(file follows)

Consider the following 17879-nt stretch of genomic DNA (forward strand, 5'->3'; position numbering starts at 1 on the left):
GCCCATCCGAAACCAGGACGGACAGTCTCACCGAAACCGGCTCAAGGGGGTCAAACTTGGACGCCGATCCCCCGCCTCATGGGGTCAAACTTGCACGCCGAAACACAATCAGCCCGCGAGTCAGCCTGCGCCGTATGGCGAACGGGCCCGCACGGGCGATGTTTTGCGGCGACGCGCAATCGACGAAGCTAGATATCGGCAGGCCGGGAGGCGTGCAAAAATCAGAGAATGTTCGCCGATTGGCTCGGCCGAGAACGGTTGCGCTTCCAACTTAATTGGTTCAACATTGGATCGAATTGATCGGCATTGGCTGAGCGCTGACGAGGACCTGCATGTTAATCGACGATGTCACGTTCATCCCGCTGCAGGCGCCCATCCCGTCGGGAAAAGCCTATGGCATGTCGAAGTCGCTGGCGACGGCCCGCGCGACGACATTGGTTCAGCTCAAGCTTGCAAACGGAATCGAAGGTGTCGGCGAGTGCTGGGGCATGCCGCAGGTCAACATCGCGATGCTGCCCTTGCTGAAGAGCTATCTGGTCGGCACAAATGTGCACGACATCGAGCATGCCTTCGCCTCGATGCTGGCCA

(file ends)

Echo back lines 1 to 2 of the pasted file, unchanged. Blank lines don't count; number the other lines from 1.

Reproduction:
Consider the following 17879-nt stretch of genomic DNA (forward strand, 5'->3'; position numbering starts at 1 on the left):
GCCCATCCGAAACCAGGACGGACAGTCTCACCGAAACCGGCTCAAGGGGGTCAAACTTGGACGCCGATCCCCCGCCTCATGGGGTCAAACTTGCACGCCGAAACACAATCAGCCCGCGAGTCAGCCTGCGCCGTATGGCGAACGGGCCCGCACGGGCGATGTTTTGCGGCGACGCGCAATCGACGAAGCTAGATATCGGCAGGCCGGGAGGCGTGCAAAAATCAGAGAATGTTCGCCGATTGGCTCGGCCGAGAACGGTTGCGCTTCCAACTTAATTGGTTCAACATTGGATCGAATTGATCGGCATTGGCTGAGCGCTGACGAGGACCTGCATGTTAATCGACGATGTCACGTTCATCCCGCTGCAGGCGCCCATCCCGTCGGGAAAAGCCTATGGCATGTCGAAGTCGCTGGCGACGGCCCGCGCGACGACATTGGTTCAGCTCAAGCTTGCAAACGGAATCGAAGGTGTCGGCGAGTGCTGGGGCATGCCGCAGGTCAACATCGCGATGCTGCCCTTGCTGAAGAGCTATCTGGTCGGCACAAATGTGCACGACATCGAGCATGCCTTCGCCTCGATGCTGGCCA